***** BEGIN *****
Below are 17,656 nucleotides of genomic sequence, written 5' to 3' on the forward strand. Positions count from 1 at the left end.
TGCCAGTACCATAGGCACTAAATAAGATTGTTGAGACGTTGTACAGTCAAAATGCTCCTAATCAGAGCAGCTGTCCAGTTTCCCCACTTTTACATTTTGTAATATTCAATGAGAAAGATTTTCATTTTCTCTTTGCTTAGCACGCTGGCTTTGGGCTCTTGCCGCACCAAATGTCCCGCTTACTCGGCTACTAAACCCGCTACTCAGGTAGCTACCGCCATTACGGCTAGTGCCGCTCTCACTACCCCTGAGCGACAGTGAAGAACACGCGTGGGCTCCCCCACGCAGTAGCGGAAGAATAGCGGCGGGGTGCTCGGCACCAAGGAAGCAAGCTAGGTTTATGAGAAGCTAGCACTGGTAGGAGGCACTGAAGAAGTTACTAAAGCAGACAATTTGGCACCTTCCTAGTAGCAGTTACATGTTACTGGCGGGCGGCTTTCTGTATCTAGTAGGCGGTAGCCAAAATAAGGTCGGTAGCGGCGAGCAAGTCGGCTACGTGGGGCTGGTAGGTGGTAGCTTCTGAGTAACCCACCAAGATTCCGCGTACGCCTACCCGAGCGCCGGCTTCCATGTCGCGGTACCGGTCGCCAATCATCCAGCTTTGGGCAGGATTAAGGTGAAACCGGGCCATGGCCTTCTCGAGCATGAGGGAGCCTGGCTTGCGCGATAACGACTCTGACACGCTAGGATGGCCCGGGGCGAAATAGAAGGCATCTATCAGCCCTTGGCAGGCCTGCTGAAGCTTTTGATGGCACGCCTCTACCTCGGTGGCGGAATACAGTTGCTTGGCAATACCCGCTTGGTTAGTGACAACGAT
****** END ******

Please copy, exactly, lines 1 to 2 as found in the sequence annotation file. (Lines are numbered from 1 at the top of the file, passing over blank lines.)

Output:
Below are 17,656 nucleotides of genomic sequence, written 5' to 3' on the forward strand. Positions count from 1 at the left end.
TGCCAGTACCATAGGCACTAAATAAGATTGTTGAGACGTTGTACAGTCAAAATGCTCCTAATCAGAGCAGCTGTCCAGTTTCCCCACTTTTACATTTTGTAATATTCAATGAGAAAGATTTTCATTTTCTCTTTGCTTAGCACGCTGGCTTTGGGCTCTTGCCGCACCAAATGTCCCGCTTACTCGGCTACTAAACCCGCTACTCAGGTAGCTACCGCCATTACGGCTAGTGCCGCTCTCACTACCCCTGAGCGACAGTGAAGAACACGCGTGGGCTCCCCCACGCAGTAGCGGAAGAATAGCGGCGGGGTGCTCGGCACCAAGGAAGCAAGCTAGGTTTATGAGAAGCTAGCACTGGTAGGAGGCACTGAAGAAGTTACTAAAGCAGACAATTTGGCACCTTCCTAGTAGCAGTTACATGTTACTGGCGGGCGGCTTTCTGTATCTAGTAGGCGGTAGCCAAAATAAGGTCGGTAGCGGCGAGCAAGTCGGCTACGTGGGGCTGGTAGGTGGTAGCTTCTGAGTAACCCACCAAGATTCCGCGTACGCCTACCCGAGCGCCGGCTTCCATGTCGCGGTACCGGTCGCCAATCATCCAGCTTTGGGCAGGATTAAGGTGAAACCGGGCCATGGCCTTCTCGAGCATGAGGGAGCCTGGCTTGCGCGATAACGACTCTGACACGCTAGGATGGCCCGGGGCGAAATAGAAGGCATCTATCAGCCCTTGGCAGGCCTGCTGAAGCTTTTGATGGCACGCCTCTACCTCGGTGGCGGAATACAGTTGCTTGGCAATACCCGCTTGGTTAGTGACAACGAT